The project comprised the extension of a 1950’s terraced house to create a more usable kitchen and dining area with a better connection to the rear garden.
The structure was formed with a series of lightweight ‘kebony’ timber portal frames set around a series of openings along the roof and into the rear garden. The timber grid extends both into the garden and into the house blurring the boundary between inside and out.
A beautiful exposed concrete staircase, cast in-situ links the levels together and a sunken concrete pit creates a bespoke and cosy seating area at the lower ground floor. The structural design was fully optimised with 3D modelling and drawing to create a light and efficient structure, and aid coordination with the architecture.
Glazed doors and windows to the back elevation, and skylights along the roof, offer a sense of connectivity between the house and outside, and floods the new space with natural light.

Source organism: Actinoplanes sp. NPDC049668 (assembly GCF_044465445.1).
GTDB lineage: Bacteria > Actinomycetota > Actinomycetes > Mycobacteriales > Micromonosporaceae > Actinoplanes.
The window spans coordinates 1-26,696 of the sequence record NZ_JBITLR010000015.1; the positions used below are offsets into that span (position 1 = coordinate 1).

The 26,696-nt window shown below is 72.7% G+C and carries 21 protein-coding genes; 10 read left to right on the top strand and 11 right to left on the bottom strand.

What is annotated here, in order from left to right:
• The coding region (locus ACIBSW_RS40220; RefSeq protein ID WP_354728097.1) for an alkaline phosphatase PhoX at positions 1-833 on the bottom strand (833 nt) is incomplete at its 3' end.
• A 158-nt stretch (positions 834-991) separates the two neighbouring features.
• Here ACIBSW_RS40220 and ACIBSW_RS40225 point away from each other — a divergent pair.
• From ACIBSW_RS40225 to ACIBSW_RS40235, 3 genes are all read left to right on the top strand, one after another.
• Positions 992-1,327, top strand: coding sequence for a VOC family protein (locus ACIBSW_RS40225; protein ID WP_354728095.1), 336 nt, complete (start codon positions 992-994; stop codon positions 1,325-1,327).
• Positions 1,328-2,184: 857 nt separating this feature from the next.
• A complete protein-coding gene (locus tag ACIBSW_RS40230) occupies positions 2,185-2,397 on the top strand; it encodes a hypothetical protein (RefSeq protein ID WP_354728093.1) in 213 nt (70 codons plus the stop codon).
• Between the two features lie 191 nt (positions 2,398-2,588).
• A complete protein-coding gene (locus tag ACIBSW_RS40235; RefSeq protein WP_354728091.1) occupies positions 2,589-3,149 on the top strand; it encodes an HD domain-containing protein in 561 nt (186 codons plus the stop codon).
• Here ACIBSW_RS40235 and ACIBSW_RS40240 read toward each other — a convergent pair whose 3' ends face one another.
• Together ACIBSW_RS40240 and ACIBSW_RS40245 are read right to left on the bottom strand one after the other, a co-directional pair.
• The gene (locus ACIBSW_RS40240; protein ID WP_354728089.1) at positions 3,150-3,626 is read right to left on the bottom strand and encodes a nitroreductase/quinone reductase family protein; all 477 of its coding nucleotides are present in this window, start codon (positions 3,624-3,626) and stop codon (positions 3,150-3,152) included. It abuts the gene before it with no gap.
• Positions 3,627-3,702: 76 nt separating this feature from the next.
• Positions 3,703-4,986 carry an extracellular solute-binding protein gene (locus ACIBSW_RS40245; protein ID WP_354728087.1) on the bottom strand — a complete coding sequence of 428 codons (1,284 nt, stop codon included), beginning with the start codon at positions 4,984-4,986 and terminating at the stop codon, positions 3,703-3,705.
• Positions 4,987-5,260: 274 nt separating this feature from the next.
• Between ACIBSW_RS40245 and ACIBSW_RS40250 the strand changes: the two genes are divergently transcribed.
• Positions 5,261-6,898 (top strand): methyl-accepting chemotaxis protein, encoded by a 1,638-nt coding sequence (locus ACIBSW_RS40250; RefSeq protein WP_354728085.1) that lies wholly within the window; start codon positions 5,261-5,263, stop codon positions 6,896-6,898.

The sustainable Douglas Fir timber portal frames have been left exposed, providing the space with a feeling of naturality and warmth. Due to the structure remaining visible, we worked closely with nimtim Architects to carefully detail the exposed fixings and conceal others.
The new side wall has been reinforced to avoid any return nibs and therefore create clean lines. The project was featured in Deezeen and Houzz and shortlisted for the Don’t Move Improve Awards